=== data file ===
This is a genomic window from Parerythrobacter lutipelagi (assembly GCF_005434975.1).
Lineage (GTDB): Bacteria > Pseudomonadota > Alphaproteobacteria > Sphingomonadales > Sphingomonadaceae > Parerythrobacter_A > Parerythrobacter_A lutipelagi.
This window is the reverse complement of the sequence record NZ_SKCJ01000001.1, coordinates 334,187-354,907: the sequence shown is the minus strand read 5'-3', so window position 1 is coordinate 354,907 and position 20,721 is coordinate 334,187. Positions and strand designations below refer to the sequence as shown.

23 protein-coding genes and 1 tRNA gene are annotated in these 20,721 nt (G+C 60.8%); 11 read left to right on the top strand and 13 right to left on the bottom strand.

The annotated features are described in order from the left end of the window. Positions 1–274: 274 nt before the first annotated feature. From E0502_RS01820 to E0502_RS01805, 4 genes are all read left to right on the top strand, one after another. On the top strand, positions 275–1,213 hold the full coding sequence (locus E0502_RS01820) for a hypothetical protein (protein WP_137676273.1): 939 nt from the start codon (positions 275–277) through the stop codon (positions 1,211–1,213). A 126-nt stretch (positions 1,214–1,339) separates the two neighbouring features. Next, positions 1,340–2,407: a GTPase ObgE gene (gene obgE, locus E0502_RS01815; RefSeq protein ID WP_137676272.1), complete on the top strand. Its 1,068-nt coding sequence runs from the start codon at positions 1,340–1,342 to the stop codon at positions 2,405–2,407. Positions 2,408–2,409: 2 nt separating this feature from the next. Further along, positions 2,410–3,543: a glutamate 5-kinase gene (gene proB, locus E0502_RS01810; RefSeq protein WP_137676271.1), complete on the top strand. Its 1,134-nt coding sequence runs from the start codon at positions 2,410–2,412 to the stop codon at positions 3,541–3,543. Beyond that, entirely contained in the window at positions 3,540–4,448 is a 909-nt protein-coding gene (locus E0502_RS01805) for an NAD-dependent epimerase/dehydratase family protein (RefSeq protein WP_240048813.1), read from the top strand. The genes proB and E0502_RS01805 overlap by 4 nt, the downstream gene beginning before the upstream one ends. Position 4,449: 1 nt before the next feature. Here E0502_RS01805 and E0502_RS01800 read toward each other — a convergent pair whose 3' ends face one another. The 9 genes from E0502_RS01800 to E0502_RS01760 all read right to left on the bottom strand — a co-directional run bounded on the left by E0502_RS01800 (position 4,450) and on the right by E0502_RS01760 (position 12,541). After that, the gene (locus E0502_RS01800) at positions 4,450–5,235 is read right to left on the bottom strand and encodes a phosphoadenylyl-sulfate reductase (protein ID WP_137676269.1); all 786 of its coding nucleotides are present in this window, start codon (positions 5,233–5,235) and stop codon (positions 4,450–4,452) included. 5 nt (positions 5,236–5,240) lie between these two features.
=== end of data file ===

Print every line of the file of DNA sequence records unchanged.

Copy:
This is a genomic window from Parerythrobacter lutipelagi (assembly GCF_005434975.1).
Lineage (GTDB): Bacteria > Pseudomonadota > Alphaproteobacteria > Sphingomonadales > Sphingomonadaceae > Parerythrobacter_A > Parerythrobacter_A lutipelagi.
This window is the reverse complement of the sequence record NZ_SKCJ01000001.1, coordinates 334,187-354,907: the sequence shown is the minus strand read 5'-3', so window position 1 is coordinate 354,907 and position 20,721 is coordinate 334,187. Positions and strand designations below refer to the sequence as shown.

23 protein-coding genes and 1 tRNA gene are annotated in these 20,721 nt (G+C 60.8%); 11 read left to right on the top strand and 13 right to left on the bottom strand.

The annotated features are described in order from the left end of the window. Positions 1–274: 274 nt before the first annotated feature. From E0502_RS01820 to E0502_RS01805, 4 genes are all read left to right on the top strand, one after another. On the top strand, positions 275–1,213 hold the full coding sequence (locus E0502_RS01820) for a hypothetical protein (protein WP_137676273.1): 939 nt from the start codon (positions 275–277) through the stop codon (positions 1,211–1,213). A 126-nt stretch (positions 1,214–1,339) separates the two neighbouring features. Next, positions 1,340–2,407: a GTPase ObgE gene (gene obgE, locus E0502_RS01815; RefSeq protein ID WP_137676272.1), complete on the top strand. Its 1,068-nt coding sequence runs from the start codon at positions 1,340–1,342 to the stop codon at positions 2,405–2,407. Positions 2,408–2,409: 2 nt separating this feature from the next. Further along, positions 2,410–3,543: a glutamate 5-kinase gene (gene proB, locus E0502_RS01810; RefSeq protein WP_137676271.1), complete on the top strand. Its 1,134-nt coding sequence runs from the start codon at positions 2,410–2,412 to the stop codon at positions 3,541–3,543. Beyond that, entirely contained in the window at positions 3,540–4,448 is a 909-nt protein-coding gene (locus E0502_RS01805) for an NAD-dependent epimerase/dehydratase family protein (RefSeq protein WP_240048813.1), read from the top strand. The genes proB and E0502_RS01805 overlap by 4 nt, the downstream gene beginning before the upstream one ends. Position 4,449: 1 nt before the next feature. Here E0502_RS01805 and E0502_RS01800 read toward each other — a convergent pair whose 3' ends face one another. The 9 genes from E0502_RS01800 to E0502_RS01760 all read right to left on the bottom strand — a co-directional run bounded on the left by E0502_RS01800 (position 4,450) and on the right by E0502_RS01760 (position 12,541). After that, the gene (locus E0502_RS01800) at positions 4,450–5,235 is read right to left on the bottom strand and encodes a phosphoadenylyl-sulfate reductase (protein ID WP_137676269.1); all 786 of its coding nucleotides are present in this window, start codon (positions 5,233–5,235) and stop codon (positions 4,450–4,452) included. 5 nt (positions 5,236–5,240) lie between these two features.